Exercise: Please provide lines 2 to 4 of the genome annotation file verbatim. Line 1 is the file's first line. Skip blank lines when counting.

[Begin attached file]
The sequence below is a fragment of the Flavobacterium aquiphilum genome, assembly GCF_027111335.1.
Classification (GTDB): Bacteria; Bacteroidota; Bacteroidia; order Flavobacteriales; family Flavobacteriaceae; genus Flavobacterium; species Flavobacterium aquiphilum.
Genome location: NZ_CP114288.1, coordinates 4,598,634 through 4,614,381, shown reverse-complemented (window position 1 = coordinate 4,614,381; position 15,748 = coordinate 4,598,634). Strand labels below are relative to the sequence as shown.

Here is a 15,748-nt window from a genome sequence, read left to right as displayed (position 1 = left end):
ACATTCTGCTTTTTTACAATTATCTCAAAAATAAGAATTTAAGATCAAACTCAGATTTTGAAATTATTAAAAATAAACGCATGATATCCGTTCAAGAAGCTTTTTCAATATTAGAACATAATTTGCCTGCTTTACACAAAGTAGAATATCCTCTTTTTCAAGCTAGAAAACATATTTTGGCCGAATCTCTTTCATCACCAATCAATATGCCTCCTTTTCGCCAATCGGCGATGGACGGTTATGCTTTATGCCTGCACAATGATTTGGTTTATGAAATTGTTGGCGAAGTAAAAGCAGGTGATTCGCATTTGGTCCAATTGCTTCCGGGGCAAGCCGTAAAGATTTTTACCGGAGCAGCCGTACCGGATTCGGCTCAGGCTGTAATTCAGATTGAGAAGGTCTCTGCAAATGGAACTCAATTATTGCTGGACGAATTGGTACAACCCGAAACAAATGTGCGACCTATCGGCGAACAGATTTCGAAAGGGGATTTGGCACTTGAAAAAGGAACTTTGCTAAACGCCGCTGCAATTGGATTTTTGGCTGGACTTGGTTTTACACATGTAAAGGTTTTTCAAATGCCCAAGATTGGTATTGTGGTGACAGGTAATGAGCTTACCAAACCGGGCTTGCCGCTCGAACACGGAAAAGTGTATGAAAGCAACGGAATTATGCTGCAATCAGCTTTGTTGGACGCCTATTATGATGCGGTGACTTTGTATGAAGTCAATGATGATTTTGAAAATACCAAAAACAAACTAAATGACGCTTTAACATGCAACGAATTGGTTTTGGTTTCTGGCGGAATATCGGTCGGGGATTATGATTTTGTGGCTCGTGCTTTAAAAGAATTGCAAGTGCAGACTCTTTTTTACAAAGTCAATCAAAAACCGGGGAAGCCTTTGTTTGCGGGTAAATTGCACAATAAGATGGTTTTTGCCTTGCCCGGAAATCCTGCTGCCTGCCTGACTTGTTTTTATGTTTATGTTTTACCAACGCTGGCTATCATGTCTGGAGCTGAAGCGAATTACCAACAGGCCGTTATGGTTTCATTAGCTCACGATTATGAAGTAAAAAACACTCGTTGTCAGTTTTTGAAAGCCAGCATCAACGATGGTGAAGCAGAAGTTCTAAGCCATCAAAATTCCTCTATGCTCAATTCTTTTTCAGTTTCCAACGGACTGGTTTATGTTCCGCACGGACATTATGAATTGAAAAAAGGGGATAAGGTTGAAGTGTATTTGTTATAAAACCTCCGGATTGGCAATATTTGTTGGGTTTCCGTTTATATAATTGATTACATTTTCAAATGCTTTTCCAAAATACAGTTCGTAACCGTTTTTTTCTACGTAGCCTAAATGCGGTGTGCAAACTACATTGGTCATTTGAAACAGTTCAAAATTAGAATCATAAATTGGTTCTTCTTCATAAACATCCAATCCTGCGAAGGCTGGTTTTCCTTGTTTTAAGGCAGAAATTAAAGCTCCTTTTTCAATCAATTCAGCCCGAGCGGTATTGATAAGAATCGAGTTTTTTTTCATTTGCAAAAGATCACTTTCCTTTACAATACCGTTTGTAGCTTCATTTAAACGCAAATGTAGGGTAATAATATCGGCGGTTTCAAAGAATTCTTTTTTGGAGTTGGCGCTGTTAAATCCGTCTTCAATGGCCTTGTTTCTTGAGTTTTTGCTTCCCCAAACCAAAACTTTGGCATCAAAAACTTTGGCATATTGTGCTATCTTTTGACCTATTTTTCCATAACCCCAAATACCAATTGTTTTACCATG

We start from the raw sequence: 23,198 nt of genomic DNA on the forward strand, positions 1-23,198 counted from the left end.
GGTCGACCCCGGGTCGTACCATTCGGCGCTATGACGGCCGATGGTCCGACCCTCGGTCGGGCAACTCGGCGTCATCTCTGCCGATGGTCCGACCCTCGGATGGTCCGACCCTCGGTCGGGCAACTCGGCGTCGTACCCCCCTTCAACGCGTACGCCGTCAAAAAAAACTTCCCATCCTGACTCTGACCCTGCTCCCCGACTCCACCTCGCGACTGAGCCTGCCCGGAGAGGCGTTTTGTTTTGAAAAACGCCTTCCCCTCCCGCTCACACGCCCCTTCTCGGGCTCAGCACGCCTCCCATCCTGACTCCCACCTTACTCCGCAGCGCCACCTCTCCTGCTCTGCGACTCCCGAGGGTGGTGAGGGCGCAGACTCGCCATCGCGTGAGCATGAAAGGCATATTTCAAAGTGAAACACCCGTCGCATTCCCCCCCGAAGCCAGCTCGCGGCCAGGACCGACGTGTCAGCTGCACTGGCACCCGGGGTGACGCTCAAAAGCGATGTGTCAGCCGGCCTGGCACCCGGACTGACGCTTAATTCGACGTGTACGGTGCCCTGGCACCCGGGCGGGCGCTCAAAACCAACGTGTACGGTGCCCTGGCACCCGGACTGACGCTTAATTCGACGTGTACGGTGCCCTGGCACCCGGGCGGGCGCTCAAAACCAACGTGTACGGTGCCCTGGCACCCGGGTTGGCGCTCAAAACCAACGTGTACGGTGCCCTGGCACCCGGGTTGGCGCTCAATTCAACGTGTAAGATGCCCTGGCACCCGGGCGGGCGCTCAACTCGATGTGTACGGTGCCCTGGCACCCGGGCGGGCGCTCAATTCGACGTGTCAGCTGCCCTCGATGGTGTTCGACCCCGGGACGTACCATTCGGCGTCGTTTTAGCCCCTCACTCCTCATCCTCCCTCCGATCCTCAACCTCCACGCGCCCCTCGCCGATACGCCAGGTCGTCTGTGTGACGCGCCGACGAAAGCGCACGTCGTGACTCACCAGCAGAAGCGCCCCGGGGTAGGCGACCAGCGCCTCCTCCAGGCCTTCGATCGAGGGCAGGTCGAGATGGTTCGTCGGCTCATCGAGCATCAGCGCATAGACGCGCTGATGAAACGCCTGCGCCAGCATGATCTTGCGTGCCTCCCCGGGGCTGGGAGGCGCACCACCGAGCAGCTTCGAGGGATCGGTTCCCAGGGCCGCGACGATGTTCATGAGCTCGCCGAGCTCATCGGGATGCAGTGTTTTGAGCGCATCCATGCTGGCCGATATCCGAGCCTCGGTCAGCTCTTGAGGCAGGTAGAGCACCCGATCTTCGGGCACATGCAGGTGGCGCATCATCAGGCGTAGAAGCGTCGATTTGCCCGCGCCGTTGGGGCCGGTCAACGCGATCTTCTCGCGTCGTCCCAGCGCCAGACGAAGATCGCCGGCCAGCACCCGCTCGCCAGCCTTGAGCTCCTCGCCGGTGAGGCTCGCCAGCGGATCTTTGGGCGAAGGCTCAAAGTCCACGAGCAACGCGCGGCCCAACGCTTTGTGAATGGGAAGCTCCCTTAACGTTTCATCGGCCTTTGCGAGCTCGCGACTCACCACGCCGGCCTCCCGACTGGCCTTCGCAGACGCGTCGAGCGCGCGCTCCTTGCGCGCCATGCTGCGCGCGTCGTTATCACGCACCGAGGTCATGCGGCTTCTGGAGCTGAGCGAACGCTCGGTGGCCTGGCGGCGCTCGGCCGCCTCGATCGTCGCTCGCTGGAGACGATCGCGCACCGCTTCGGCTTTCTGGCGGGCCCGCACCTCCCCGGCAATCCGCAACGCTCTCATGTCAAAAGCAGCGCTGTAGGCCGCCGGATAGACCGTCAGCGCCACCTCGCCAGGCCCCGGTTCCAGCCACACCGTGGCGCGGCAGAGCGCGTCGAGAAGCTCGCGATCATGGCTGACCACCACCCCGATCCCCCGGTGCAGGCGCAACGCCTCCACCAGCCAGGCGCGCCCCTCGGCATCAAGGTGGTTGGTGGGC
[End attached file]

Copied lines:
Classification (GTDB): Bacteria; Bacteroidota; Bacteroidia; order Flavobacteriales; family Flavobacteriaceae; genus Flavobacterium; species Flavobacterium aquiphilum.
Genome location: NZ_CP114288.1, coordinates 4,598,634 through 4,614,381, shown reverse-complemented (window position 1 = coordinate 4,614,381; position 15,748 = coordinate 4,598,634). Strand labels below are relative to the sequence as shown.

Here is a 15,748-nt window from a genome sequence, read left to right as displayed (position 1 = left end):